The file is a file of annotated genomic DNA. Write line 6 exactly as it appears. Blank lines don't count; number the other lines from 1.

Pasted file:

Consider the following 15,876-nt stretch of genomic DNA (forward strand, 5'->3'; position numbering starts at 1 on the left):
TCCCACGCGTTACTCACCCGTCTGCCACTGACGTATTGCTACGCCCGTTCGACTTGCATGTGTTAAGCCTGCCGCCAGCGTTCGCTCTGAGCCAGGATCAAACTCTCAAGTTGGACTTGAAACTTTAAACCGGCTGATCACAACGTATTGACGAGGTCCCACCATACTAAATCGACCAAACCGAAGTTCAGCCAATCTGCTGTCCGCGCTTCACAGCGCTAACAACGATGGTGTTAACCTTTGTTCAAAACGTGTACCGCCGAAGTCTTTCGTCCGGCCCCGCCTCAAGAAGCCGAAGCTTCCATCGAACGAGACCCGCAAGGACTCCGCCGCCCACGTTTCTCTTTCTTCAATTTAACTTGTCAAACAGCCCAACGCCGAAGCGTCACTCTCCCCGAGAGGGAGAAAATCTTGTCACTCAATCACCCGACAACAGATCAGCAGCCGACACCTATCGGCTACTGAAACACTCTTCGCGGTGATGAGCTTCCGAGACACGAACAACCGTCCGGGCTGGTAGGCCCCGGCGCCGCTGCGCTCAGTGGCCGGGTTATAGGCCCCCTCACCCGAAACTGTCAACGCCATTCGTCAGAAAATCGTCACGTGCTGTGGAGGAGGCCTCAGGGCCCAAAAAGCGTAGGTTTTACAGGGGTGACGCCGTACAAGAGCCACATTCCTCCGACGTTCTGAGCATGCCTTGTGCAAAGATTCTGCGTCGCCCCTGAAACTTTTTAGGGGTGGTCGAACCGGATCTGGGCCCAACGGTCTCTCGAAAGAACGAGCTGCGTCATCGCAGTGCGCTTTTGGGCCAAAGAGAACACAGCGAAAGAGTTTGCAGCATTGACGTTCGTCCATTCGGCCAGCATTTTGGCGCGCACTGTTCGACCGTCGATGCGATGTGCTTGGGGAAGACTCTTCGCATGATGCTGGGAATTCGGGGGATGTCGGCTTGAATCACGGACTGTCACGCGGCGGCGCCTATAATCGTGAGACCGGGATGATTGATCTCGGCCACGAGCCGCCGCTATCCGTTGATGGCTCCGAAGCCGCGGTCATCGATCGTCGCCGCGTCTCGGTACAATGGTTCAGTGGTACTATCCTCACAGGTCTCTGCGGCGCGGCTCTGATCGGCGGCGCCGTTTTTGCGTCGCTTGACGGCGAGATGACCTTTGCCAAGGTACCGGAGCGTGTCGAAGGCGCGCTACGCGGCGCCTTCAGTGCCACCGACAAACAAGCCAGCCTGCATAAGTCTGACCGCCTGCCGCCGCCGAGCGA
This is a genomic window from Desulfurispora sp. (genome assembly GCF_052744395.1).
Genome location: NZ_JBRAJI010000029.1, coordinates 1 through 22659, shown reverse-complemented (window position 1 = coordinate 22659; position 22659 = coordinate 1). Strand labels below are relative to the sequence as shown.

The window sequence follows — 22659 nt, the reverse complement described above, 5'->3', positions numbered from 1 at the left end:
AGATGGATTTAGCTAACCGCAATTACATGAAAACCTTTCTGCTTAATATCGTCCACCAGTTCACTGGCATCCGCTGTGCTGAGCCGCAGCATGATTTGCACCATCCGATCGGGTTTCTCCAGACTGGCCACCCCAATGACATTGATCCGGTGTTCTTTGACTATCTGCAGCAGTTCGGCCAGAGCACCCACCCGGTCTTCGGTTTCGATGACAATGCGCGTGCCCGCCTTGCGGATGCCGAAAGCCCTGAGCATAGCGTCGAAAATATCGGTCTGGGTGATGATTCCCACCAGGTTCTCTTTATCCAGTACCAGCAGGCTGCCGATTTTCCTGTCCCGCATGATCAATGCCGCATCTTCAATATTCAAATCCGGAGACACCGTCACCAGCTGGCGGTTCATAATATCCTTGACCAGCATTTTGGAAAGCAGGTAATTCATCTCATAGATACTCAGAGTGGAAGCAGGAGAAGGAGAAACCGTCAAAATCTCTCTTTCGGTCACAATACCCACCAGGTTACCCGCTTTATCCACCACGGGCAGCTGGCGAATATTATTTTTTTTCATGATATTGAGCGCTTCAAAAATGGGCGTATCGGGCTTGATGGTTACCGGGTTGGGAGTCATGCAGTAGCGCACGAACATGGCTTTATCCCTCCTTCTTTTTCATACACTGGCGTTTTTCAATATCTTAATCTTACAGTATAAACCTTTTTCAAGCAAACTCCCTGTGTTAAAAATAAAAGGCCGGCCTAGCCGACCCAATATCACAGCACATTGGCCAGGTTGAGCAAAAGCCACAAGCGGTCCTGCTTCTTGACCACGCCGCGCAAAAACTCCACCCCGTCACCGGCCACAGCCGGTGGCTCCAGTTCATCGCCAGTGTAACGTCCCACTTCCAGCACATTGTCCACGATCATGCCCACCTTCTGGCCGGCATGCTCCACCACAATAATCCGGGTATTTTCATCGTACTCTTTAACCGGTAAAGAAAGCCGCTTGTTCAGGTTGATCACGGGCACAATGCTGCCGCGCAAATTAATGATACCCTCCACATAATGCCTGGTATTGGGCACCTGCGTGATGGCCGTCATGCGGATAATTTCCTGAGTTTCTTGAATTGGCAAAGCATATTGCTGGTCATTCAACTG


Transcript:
AGATGGATTTAGCTAACCGCAATTACATGAAAACCTTTCTGCTTAATATCGTCCACCAGTTCACTGGCATCCGCTGTGCTGAGCCGCAGCATGATTTGCACCATCCGATCGGGTTTCTCCAGACTGGCCACCCCAATGACATTGATCCGGTGTTCTTTGACTATCTGCAGCAGTTCGGCCAGAGCACCCACCCGGTCTTCGGTTTCGATGACAATGCGCGTGCCCGCCTTGCGGATGCCGAAAGCCCTGAGCATAGCGTCGAAAATATCGGTCTGGGTGATGATTCCCACCAGGTTCTCTTTATCCAGTACCAGCAGGCTGCCGATTTTCCTGTCCCGCATGATCAATGCCGCATCTTCAATATTCAAATCCGGAGACACCGTCACCAGCTGGCGGTTCATAATATCCTTGACCAGCATTTTGGAAAGCAGGTAATTCATCTCATAGATACTCAGAGTGGAAGCAGGAGAAGGAGAAACCGTCAAAATCTCTCTTTCGGTCACAATACCCACCAGGTTACCCGCTTTATCCACCACGGGCAGCTGGCGAATATTATTTTTTTTCATGATATTGAGCGCTTCAAAAATGGGCGTATCGGGCTTGATGGTTACCGGGTTGGGAGTCATGCAGTAGCGCACGAACATGGCTTTATCCCTCCTTCTTTTTCATACACTGGCGTTTTTCAATATCTTAATCTTACAGTATAAACCTTTTTCAAGCAAACTCCCTGTGTTAAAAATAAAAGGCCGGCCTAGCCGACCCAATATCACAGCACATTGGCCAGGTTGAGCAAAAGCCACAAGCGGTCCTGCTTCTTGACCACGCCGCGCAAAAACTCCACCCCGTCACCGGCCACAGCCGGTGGCTCCAGTTCATCGCCAGTGTAACGTCCCACTTCCAGCACATTGTCCACGATCATGCCCACCTTCTGGCCGGCATGCTCCACCACAATAATCCGGGTATTTTCATCGTACTCTTTAACCGGTAAAGAAAGCCGCTTGTTCAGGTTGATCACGGGCACAATGCTGCCGCGCAAATTAATGATACCCTCCACATAATGCCTGGTATTGGGCACCTGCGTGATGGCCGTCATGCGGATAATTTCCTGAGTTTCTTGAATTGGCAAAGCATATTGCTGGTCATTCAACTG